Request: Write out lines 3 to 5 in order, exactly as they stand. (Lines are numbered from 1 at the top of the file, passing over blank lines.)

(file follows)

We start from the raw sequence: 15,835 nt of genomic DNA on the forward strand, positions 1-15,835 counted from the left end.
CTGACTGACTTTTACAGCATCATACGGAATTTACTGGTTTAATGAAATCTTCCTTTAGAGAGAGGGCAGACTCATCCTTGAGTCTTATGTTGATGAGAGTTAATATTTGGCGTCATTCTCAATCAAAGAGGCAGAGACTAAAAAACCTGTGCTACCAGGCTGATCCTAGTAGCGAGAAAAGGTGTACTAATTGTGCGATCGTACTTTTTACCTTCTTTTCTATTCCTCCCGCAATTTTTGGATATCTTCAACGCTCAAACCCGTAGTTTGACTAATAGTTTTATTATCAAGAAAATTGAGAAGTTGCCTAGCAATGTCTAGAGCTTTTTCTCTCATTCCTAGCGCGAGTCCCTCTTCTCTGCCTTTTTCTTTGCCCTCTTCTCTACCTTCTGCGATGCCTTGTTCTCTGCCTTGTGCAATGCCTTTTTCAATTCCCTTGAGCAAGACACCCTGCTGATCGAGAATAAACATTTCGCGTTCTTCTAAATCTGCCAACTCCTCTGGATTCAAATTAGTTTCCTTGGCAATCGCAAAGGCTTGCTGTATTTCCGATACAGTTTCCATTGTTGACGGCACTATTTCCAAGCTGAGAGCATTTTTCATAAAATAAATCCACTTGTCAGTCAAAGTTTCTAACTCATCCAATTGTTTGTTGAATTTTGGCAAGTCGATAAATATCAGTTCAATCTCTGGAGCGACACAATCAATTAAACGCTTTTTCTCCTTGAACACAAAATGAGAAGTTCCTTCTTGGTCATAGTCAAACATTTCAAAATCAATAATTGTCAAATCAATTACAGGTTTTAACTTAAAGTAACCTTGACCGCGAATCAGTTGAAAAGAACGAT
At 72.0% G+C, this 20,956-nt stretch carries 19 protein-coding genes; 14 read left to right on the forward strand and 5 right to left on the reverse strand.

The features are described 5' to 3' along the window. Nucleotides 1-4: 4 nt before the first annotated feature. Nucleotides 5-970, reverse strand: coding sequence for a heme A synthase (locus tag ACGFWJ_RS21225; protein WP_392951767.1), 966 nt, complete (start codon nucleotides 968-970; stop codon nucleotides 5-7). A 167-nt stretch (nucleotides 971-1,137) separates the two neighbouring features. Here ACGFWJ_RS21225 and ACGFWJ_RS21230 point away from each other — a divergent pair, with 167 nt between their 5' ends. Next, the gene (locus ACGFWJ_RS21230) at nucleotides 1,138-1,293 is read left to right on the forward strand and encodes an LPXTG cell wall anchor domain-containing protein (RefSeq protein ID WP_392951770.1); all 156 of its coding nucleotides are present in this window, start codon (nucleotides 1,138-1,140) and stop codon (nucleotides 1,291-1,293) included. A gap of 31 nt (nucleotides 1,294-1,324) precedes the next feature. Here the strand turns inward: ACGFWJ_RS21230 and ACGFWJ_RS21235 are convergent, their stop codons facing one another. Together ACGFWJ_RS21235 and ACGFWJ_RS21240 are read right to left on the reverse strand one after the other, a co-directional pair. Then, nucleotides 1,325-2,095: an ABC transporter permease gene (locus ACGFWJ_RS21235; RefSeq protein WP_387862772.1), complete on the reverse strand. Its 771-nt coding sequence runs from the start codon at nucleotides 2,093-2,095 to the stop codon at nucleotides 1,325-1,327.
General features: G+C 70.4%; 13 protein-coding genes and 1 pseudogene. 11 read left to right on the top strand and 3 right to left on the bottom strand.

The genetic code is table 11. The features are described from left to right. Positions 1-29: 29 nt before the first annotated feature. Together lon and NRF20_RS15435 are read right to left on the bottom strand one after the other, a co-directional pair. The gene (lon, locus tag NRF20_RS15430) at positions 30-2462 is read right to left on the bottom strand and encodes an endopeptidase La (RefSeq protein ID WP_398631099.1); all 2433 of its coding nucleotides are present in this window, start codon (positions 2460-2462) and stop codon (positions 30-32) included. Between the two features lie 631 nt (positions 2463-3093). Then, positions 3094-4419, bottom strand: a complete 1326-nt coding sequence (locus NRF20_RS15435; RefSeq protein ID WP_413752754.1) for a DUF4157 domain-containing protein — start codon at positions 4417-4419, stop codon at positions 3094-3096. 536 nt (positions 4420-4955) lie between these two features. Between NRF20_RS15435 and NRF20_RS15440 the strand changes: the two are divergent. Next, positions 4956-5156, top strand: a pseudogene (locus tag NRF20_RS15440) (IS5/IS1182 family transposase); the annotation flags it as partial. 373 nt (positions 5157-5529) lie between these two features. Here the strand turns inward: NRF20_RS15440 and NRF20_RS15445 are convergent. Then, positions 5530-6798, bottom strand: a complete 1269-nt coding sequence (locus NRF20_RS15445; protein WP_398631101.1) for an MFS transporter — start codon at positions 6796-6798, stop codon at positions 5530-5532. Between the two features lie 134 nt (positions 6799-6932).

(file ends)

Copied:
At 72.0% G+C, this 20,956-nt stretch carries 19 protein-coding genes; 14 read left to right on the forward strand and 5 right to left on the reverse strand.

The features are described 5' to 3' along the window. Nucleotides 1-4: 4 nt before the first annotated feature. Nucleotides 5-970, reverse strand: coding sequence for a heme A synthase (locus tag ACGFWJ_RS21225; protein WP_392951767.1), 966 nt, complete (start codon nucleotides 968-970; stop codon nucleotides 5-7). A 167-nt stretch (nucleotides 971-1,137) separates the two neighbouring features. Here ACGFWJ_RS21225 and ACGFWJ_RS21230 point away from each other — a divergent pair, with 167 nt between their 5' ends. Next, the gene (locus ACGFWJ_RS21230) at nucleotides 1,138-1,293 is read left to right on the forward strand and encodes an LPXTG cell wall anchor domain-containing protein (RefSeq protein ID WP_392951770.1); all 156 of its coding nucleotides are present in this window, start codon (nucleotides 1,138-1,140) and stop codon (nucleotides 1,291-1,293) included. A gap of 31 nt (nucleotides 1,294-1,324) precedes the next feature. Here the strand turns inward: ACGFWJ_RS21230 and ACGFWJ_RS21235 are convergent, their stop codons facing one another. Together ACGFWJ_RS21235 and ACGFWJ_RS21240 are read right to left on the reverse strand one after the other, a co-directional pair. Then, nucleotides 1,325-2,095: an ABC transporter permease gene (locus ACGFWJ_RS21235; RefSeq protein WP_387862772.1), complete on the reverse strand. Its 771-nt coding sequence runs from the start codon at nucleotides 2,093-2,095 to the stop codon at nucleotides 1,325-1,327.
General features: G+C 70.4%; 13 protein-coding genes and 1 pseudogene. 11 read left to right on the top strand and 3 right to left on the bottom strand.